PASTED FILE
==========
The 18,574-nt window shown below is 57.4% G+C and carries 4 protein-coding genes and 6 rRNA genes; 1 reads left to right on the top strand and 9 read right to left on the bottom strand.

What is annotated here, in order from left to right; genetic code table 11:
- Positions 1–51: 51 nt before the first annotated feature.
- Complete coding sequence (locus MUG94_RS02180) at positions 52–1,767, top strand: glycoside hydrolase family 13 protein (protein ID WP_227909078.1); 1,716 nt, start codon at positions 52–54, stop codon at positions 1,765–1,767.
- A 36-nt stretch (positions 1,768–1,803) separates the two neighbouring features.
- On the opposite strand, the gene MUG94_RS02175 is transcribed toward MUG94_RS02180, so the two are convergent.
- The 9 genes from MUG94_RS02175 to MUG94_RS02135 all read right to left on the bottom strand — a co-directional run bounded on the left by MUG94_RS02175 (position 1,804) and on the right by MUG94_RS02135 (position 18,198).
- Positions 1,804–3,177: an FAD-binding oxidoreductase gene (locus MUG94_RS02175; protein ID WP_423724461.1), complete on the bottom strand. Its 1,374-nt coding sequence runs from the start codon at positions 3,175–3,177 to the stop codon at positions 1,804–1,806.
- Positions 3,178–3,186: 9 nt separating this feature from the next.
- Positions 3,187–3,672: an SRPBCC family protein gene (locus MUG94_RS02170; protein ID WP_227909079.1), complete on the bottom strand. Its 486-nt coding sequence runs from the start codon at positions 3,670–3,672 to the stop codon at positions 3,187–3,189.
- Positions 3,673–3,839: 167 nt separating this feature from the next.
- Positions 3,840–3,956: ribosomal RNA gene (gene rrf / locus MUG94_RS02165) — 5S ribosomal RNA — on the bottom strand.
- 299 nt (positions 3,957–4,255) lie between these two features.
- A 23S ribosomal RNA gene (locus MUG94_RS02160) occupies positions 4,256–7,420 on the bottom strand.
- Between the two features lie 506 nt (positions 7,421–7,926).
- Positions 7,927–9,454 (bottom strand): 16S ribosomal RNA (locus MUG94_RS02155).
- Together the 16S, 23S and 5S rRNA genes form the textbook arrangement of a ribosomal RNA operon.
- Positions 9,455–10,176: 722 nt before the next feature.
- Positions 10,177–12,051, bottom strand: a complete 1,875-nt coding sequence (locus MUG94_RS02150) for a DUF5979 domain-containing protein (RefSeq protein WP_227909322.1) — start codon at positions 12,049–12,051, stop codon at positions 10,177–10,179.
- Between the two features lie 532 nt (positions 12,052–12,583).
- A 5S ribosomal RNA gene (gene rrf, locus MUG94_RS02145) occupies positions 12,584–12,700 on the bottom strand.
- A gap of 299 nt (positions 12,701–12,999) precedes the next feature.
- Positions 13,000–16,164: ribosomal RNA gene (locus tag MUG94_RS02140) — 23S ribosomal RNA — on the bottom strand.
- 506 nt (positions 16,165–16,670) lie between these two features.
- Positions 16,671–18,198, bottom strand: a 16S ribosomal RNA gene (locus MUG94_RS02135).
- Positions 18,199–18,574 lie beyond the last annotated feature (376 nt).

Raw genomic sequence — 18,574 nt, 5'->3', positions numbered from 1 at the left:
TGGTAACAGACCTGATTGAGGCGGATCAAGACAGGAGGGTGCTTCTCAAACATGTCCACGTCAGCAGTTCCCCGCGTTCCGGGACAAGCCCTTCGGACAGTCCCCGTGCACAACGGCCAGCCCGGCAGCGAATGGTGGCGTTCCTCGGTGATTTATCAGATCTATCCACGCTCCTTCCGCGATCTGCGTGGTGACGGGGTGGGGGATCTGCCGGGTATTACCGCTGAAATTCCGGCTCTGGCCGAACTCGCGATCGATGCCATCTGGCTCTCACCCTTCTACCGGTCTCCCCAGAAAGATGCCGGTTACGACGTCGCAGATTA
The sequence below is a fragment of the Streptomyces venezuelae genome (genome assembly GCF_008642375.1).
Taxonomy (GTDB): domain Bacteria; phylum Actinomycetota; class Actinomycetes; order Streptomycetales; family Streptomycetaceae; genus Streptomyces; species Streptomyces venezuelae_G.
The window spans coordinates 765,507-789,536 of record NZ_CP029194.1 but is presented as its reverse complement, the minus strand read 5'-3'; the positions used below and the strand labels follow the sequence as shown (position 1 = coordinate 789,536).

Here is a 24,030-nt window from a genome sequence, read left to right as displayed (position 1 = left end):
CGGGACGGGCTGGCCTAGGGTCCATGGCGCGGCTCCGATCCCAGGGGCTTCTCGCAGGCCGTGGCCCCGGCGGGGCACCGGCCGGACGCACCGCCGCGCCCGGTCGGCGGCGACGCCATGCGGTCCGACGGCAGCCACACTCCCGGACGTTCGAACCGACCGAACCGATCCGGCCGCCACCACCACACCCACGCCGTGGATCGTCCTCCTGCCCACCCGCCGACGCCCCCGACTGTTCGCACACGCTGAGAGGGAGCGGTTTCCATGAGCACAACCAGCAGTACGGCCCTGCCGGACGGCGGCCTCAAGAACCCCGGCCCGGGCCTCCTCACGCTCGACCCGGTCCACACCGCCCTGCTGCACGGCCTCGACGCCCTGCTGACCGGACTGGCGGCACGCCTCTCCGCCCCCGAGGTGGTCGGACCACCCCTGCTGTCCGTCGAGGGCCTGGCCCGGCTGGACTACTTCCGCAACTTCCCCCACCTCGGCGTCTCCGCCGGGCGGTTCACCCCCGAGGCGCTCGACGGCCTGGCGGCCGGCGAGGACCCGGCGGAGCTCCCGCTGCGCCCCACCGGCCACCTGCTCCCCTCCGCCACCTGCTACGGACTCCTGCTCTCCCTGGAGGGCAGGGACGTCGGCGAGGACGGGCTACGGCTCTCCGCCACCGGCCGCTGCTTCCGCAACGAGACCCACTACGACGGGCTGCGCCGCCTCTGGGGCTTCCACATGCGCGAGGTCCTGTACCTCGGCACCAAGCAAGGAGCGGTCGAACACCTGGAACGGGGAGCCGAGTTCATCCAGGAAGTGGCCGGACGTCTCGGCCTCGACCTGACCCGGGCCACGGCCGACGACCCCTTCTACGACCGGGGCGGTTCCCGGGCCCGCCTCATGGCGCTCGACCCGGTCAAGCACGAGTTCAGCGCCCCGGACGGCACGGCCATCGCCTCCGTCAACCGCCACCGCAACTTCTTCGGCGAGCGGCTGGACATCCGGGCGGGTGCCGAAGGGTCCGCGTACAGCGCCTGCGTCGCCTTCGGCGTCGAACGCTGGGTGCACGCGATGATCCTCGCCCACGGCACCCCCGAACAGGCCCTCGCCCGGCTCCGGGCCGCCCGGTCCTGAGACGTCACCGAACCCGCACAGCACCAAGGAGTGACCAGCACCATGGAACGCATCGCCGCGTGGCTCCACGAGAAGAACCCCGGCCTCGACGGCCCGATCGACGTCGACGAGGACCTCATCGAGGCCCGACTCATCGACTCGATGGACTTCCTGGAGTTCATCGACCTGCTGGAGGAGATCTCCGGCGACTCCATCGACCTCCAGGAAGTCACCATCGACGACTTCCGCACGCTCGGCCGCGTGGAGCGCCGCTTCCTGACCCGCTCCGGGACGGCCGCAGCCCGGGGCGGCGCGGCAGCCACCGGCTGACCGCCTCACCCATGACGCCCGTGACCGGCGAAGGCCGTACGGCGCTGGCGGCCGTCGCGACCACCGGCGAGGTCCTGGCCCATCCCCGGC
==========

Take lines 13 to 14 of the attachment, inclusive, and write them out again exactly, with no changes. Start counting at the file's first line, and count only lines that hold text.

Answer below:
- 299 nt (positions 3,957–4,255) lie between these two features.
- A 23S ribosomal RNA gene (locus MUG94_RS02160) occupies positions 4,256–7,420 on the bottom strand.